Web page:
One approach to address this puzzle is to look into the development of adult parenchymal OPCs. Experiments performed in the late 80's suggested that adult OPCs originate from a fraction of the late-embryonic and perinatal OPC population (Zerlin et al., 1995) that escapes terminal differentiation to oligodendrocytes (Wren et al., 1992). Over time, these perinatal OPCs switch to a significantly different adult-like behavior with an almost 4-fold slower cell cycle as compared to perinatal OPCs (Shi et al., 1998; Tang et al., 2000; Young et al., 2013). Moreover, adult and perinatal parenchymal OPCs respond differently to growth factors such as platelet derived growth factor (PDGF) and neuregulin in vitro (Shi et al., 1998); downregulate membrane ion channel expression (Clarke et al., 2012); and have different migratory and remyelinating properties (Windrem et al., 2004). With ageing, increasing numbers of adult parenchymal OPCs start expressing various markers of senescence (Kujuro et al., 2010) and their efficiency in regenerating damaged oligodendrocytes significantly deteriorates (Sim et al., 2002). This phenomenon has been linked both with the deterioration of health in patients suffering from chronic demyelinating diseases such as multiple sclerosis (Franklin and Ffrench-Constant, 2008), but also with cognitive decline in the elderly (Sullivan et al., 2010). Therefore, one possible scenario is that, the main function of SEZ-derived OPCs is to replenish the ageing pool of adult parenchymal OPCs, with freshly-born self-renewing progenitors from adult neural stem cells. This “rejuvenating hypothesis”, according to which a functional convergence between adult niche and parenchymal OPCs exists, leads to a clear prediction, that the adult OPC pool in the supra-ventricular corpus callosum should gradually become dominated by self-renewing OPCs of SEZ origin. Recently, it was suggested that low-level oligodendrocyte turnover occurs under physiological conditions in the corpus callosum (a process named myelin remodeling)(Rivers et al., 2008; Clarke et al., 2012; Young et al., 2013); therefore, the numbers of oligodendrocytes generated by SEZ-derived progenitors in the homeostatic corpus callosum should also significantly increase over time. Notably, the contribution of SEZ-driven oligodendrogenesis should become more apparent in cases of extensive generation of oligodendrocytes, such as during remyelination (Figure 1).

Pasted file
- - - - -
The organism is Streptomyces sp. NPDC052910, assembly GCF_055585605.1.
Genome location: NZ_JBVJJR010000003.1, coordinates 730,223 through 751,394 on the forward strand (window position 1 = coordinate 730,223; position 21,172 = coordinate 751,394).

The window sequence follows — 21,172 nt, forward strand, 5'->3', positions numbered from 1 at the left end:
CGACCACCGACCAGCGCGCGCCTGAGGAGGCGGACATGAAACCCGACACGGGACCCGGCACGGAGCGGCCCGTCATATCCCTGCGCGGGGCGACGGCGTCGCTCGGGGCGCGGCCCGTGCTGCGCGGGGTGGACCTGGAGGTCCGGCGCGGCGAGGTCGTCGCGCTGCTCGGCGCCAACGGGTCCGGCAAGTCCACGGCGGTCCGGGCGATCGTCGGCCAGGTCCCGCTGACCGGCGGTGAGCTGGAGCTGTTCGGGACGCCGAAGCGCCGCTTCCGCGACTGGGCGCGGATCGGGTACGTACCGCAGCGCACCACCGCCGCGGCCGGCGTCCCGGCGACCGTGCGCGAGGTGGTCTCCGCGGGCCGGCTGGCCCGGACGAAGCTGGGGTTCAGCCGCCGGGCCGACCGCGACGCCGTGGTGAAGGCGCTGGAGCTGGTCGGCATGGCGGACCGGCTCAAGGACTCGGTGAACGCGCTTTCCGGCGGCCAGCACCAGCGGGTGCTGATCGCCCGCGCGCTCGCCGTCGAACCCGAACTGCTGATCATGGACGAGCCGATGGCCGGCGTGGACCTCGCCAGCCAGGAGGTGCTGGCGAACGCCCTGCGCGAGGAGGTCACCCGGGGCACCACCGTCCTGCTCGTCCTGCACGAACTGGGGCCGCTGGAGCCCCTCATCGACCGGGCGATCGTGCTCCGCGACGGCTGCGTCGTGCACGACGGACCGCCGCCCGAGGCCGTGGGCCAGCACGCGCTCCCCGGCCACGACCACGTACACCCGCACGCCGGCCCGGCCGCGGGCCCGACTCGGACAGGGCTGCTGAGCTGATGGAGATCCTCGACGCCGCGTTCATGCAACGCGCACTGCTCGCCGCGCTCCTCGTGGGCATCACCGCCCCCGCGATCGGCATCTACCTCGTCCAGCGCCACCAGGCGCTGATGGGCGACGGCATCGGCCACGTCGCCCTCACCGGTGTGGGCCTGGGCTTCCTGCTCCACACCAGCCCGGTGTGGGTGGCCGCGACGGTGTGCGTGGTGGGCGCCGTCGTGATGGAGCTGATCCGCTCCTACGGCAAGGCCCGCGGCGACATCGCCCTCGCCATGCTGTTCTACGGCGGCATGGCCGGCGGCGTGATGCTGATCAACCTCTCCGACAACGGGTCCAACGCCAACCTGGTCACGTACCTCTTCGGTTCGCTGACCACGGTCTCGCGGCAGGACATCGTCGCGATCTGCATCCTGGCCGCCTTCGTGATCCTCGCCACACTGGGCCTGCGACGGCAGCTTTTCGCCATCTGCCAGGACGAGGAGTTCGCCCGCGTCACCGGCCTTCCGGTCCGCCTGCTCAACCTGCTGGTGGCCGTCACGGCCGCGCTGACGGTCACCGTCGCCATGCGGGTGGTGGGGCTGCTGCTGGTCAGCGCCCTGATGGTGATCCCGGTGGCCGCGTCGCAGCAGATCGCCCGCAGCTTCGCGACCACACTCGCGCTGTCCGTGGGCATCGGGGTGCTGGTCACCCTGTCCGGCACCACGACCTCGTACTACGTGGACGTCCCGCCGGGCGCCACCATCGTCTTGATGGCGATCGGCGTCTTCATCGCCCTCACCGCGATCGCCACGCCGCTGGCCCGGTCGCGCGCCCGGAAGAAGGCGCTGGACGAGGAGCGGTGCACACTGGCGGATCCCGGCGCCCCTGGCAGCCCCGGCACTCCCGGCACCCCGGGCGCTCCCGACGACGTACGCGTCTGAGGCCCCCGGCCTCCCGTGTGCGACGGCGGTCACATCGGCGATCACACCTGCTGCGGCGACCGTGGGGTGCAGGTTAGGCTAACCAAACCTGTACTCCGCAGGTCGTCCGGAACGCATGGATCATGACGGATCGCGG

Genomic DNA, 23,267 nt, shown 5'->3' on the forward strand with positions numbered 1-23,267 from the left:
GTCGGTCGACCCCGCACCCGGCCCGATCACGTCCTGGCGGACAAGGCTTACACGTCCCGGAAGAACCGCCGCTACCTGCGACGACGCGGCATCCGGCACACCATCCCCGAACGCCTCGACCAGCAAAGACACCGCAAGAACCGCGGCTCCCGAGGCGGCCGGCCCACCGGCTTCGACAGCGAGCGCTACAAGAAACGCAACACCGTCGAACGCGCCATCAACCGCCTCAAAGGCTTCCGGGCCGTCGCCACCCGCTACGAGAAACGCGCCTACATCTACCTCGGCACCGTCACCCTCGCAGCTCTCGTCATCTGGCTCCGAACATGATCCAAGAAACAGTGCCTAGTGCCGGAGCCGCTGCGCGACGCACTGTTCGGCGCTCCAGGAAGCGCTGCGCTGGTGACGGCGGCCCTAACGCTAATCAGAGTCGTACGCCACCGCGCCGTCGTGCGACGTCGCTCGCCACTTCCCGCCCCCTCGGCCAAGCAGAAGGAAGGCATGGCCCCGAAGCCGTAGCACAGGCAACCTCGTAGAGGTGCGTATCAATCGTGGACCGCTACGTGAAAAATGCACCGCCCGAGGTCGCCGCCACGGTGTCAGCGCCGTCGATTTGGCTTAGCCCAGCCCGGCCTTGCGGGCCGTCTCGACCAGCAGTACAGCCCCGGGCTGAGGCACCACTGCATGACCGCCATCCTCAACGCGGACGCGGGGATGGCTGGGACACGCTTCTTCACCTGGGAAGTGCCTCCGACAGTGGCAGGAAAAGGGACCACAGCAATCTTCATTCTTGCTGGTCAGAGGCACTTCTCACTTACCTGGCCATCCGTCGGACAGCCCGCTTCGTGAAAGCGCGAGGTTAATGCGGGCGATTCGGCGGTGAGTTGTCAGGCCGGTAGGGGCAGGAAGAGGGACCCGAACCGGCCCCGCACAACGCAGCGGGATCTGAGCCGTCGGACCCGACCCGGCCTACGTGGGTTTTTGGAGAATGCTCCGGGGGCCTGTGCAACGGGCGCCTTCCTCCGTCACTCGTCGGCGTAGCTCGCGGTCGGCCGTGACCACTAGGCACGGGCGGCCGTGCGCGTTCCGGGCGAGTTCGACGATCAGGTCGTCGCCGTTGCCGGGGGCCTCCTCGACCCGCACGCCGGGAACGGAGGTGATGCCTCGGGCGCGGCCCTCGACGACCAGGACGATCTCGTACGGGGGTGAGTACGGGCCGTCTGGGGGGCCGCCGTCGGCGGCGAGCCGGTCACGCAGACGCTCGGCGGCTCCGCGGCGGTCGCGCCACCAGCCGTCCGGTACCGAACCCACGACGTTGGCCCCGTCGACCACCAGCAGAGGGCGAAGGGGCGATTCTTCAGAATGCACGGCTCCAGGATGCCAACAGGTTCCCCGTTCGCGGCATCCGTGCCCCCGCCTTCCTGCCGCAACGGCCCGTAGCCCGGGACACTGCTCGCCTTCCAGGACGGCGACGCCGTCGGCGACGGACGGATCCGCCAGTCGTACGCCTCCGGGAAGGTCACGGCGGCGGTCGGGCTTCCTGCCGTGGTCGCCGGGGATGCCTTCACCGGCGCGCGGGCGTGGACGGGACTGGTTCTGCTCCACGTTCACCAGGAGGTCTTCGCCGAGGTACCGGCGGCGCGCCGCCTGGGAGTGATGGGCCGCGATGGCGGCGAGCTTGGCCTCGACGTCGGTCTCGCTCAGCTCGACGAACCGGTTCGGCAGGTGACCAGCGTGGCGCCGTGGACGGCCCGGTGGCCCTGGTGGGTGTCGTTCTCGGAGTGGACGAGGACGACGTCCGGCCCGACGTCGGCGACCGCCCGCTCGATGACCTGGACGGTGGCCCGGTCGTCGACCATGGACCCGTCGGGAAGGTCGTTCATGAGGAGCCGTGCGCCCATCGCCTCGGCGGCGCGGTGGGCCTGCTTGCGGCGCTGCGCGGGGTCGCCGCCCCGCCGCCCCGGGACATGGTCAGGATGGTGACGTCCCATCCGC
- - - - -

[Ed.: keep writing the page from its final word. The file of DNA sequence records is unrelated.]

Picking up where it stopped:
An alternative scenario regarding the fate of SEZ-derived OPCs could be drawn by looking at the neurogenic output of the SEZ. Progenitors of neuronal commitment (neuroblasts) are generated within the niche by stationary adult neural stem cells and TaPs. Subsequently, they migrate in chains to the OB where they disperse radially to the different neuronal layers (Lois and Alvarez-Buylla, 1994; Brill et al., 2009), where a small fraction survives long-term by fully differentiating and integrating into existing networks, while the rest die. There is no evidence for long-term self-renewal potential of neuroblasts and the levels of SEZ-driven neurogenesis at the OB are controlled by the proliferative activity of stem cells into the distant niche, as well as by the rate of migration and differentiation/integration of the neuroblasts. Notably, cellular integration and survival of SEZ-derived neuroblasts depends on sensory olfactory activity. Long-term exposure to odor enriched environments or to odor discrimination learning protocols, dramatically increases the survival of SEZ-derived neuroblasts in the murine OB (Mouret et al., 2008; Oboti et al., 2011). This activity-dependent neurogenesis is also prominent in the other major stem cell niche of the adult brain, the subgranular zone (SGZ) of the dentate gyrus (DG). New neurons (but no OPCs) are constantly born in the SGZ and subsequently migrate and populate the granule cell layer of the DG where they differentiate into glutamatergic granule cells. It has been documented that various environmental cues ranging from voluntary exercise to environmental enrichment and training on associative tasks, significantly increase adult DG neurogenesis (Ma et al., 2009). If this scenario also applies to SEZ-driven oligodendrogenesis, then niche-derived OPCs enter the corpus callosum and either differentiate to mature oligodendrocytes or die, depending on local demands. According to this “complementarity hypothesis”, in which niche and parenchymal oligodendrogeneses co-exist but operate in an independent and supplemental way, the predictions would be i) a lack of SEZ-derived OPC accumulation within the pool of OPCs in the homeostatic adult corpus callosum (in contrast to the “rejuvenating hypothesis”), ii) a limited involvement of SEZ-generated oligodendrocytes to the suggested low-level homeostatic myelin remodeling (Clarke et al., 2012; Young et al., 2013), and iii) in cases of remyelination, a dramatically accelerated contribution of adult niche OPCs directly migrating by the niche (Figure 1). If this hypothesis is correct, then the overall oligodendrogenic output of the SEZ over time will be lower than that of the “rejuvenating hypothesis” due to the lack of contribution from corpus callosum self-renewing OPCs of niche origin. In support of this scenario in experimentally-induced corpus callosum demyelination, oligodendrogenesis is also driven by neuron-committed neuroblasts that are capable of escaping their route to the OB and of migrating toward the lesion where they switch cell fate and establish synaptic contacts with axons (Etxeberria et al., 2010) similarly to parenchymal OPCs during development (Káradóttir et al., 2005; Kukley et al., 2007; Ziskin et al., 2007). Subsequently they differentiate into myelinating oligodendrocytes with chordin and netrin1 having been identified as regulatory signals in this process (Jablonska et al., 2010; Cayre et al., 2013). This response-mediated oligodendrogenic plasticity of the SEZ has also been documented in experimental autoimmune encephalitis (an animal model of multiple sclerosis) with increased oligodendrogenesis from the niche in the expense of neurogenic fates (Tepavcevic et al., 2011). But if this is how SEZ-derived oligodendrogenesis occurs, does it actually present any advantages over the parenchymal oligodendrogensis?